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This review is from: My People Were Fair and Had Sky in Their Hair... But Now They're Content to Wear Stars on Their Brows [Expanded Edition] (Audio CD)
Where on Earth (or anywhere in the known multiverse for that matter) did this strangely mellifluous cacophony come from? It seemed unlike anything heard before and arrived fully formed onto the Peelian airwaves in the summer of 1968, hot on the heels of the astonishing single Debora (backed by Child Star, which was included on the album). And it was everywhere. You'd go to an outdoor free concert, or to a concert headlined by Fairport Convention, or Roy Harper, or the Edgar Broughton Band, or just about anyone, and there would be these pixies in support, sitting cross-legged on a colourful rug and declaiming a world of doors in oak trees, strange orchestras, Beethoven hair, wizards and weilders of words. Marc would be throwing back his mane and uttering throaty cries and bleats into the air, whilst confidently marshalling an army of sonic colours from his guitar, as Steve Peregrine-Took battled merrily on an array of Eastern-looking percussion instruments and added deft harmonies to Marc's lyrics as appropriate.
It is almost as mysterious now as it was then, although their influence can be heard in contemporary performers such as Devendra Banhart, and there were few clues to be had from Marc Bolan's previous work. This consisted of the two Decca singles The Wizard and The Third Degree and a single for Parlophone called Hippy Gumbo, all of which were relatively conventional moddish beat group ventures; followed by a four month stint in early 1967 with proto punk extremist mod-art band John's Children, for whom he provided lyrics and regularly beat up his highly amplified Gibson guitar with a heavy metal chain onstage, in a stage act which featured mock fights with fake blood - a far cry from Kingsley Mole.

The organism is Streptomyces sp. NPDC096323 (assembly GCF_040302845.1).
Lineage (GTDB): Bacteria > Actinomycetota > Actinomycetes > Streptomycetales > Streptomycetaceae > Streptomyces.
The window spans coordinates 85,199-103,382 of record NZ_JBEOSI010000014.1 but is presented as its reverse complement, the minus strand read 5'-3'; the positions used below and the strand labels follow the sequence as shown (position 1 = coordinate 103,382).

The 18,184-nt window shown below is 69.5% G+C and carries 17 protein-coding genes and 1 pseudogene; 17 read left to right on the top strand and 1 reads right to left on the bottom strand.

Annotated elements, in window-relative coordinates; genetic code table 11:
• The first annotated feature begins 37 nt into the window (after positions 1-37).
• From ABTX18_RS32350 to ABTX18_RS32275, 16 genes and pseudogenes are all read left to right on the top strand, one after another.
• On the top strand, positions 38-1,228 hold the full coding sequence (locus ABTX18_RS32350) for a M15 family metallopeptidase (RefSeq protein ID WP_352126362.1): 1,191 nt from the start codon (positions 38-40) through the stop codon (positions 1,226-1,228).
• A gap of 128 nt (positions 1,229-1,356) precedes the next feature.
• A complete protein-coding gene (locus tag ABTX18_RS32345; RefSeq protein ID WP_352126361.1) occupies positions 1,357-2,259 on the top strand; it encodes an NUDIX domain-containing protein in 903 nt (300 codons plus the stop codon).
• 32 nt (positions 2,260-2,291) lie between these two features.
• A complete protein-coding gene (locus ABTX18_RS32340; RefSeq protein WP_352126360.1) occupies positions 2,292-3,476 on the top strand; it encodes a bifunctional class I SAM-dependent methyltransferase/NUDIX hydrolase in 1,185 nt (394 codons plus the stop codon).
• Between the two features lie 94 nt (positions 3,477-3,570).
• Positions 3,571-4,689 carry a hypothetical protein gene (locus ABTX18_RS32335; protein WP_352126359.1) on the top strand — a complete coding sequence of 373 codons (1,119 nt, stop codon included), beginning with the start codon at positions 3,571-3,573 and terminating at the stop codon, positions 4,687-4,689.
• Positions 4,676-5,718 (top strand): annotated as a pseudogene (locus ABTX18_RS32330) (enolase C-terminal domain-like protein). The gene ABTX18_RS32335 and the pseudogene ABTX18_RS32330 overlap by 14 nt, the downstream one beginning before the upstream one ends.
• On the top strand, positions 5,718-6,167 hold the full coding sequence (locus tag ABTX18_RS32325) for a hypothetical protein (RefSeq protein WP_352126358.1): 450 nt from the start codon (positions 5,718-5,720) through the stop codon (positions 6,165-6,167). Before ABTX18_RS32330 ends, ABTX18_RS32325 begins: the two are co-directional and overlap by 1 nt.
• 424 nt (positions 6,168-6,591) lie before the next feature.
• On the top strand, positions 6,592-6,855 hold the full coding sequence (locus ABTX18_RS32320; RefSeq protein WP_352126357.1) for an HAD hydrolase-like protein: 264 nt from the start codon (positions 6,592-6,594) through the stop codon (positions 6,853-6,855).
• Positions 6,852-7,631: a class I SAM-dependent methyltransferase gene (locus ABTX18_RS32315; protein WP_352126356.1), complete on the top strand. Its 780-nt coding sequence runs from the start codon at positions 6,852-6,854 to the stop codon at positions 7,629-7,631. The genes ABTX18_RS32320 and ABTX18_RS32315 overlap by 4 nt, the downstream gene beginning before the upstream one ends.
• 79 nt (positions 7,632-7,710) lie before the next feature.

When speaking of Tyrannosaurus Rex, Marc claimed to have been inspired by Ravi Shankar, which explains a little of the eastern influence though Ravi Shankar recordings seldom had the histrionic vocalise which featured on My People Were Fair...
As booklet note writer Mark Paytress observes, rock and roll was nearer the surface, especially on side openers Hot Rod Mama and Mustang Ford, both borrowing from the American surf and hot rod crazes of the early sixties, and The Wizard of course became re-invented as a live Tyrannosaurus Rex staple before being recorded in a third incarnation for the album T Rex.
This edition presents the album in both mono and stereo full versions. Marc Bolan was said to prefer the mono version because of mixing problems which had resulted in a thinness in the stereo version, but these problems seem to have largely overcome on this remaster so I find myself preferring the stereo half, presented as bonus tracks. These seem to be mixes of the same takes, although Dwarfish Trumpet Blues has an extra section, but the notes mention that four of the bonus tracks date from demo sessions recorded for Joe Boyd at Sound Techniques in late 1967.
The other bonus tracks consist of the single Debora (mono), which unlike the album was recorded at Advision, along with an alternate mono take; and early versions of Child Star (mono) and Chateau In Virginia Waters (stereo).
Marc Bolan went on to refine and improve the style he had introduced on this album, but no future albums could have the freshness and impact of this fearsome debut